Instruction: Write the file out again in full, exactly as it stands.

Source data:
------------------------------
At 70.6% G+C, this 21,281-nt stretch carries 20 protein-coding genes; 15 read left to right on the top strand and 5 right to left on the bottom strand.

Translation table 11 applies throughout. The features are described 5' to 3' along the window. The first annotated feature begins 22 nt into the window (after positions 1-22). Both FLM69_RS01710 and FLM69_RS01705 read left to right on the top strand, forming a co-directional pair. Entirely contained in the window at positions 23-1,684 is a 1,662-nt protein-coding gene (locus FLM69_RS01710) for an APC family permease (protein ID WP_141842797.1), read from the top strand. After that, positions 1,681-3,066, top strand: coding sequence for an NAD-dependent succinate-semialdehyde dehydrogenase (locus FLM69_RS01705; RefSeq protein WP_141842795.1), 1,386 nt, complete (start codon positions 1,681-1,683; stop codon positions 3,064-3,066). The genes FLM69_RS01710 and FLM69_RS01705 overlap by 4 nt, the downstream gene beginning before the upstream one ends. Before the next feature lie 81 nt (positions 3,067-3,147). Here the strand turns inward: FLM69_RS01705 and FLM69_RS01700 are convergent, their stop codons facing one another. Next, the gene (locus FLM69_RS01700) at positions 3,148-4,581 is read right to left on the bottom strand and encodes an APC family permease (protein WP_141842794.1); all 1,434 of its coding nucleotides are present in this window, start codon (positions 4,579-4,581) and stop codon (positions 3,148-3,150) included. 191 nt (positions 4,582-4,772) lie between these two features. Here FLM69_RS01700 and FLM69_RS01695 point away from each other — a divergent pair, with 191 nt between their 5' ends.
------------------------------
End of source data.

At 70.6% G+C, this 21,281-nt stretch carries 20 protein-coding genes; 15 read left to right on the top strand and 5 right to left on the bottom strand.

Translation table 11 applies throughout. The features are described 5' to 3' along the window. The first annotated feature begins 22 nt into the window (after positions 1-22). Both FLM69_RS01710 and FLM69_RS01705 read left to right on the top strand, forming a co-directional pair. Entirely contained in the window at positions 23-1,684 is a 1,662-nt protein-coding gene (locus FLM69_RS01710) for an APC family permease (protein ID WP_141842797.1), read from the top strand. After that, positions 1,681-3,066, top strand: coding sequence for an NAD-dependent succinate-semialdehyde dehydrogenase (locus FLM69_RS01705; RefSeq protein WP_141842795.1), 1,386 nt, complete (start codon positions 1,681-1,683; stop codon positions 3,064-3,066). The genes FLM69_RS01710 and FLM69_RS01705 overlap by 4 nt, the downstream gene beginning before the upstream one ends. Before the next feature lie 81 nt (positions 3,067-3,147). Here the strand turns inward: FLM69_RS01705 and FLM69_RS01700 are convergent, their stop codons facing one another. Next, the gene (locus FLM69_RS01700) at positions 3,148-4,581 is read right to left on the bottom strand and encodes an APC family permease (protein WP_141842794.1); all 1,434 of its coding nucleotides are present in this window, start codon (positions 4,579-4,581) and stop codon (positions 3,148-3,150) included. 191 nt (positions 4,582-4,772) lie between these two features. Here FLM69_RS01700 and FLM69_RS01695 point away from each other — a divergent pair, with 191 nt between their 5' ends.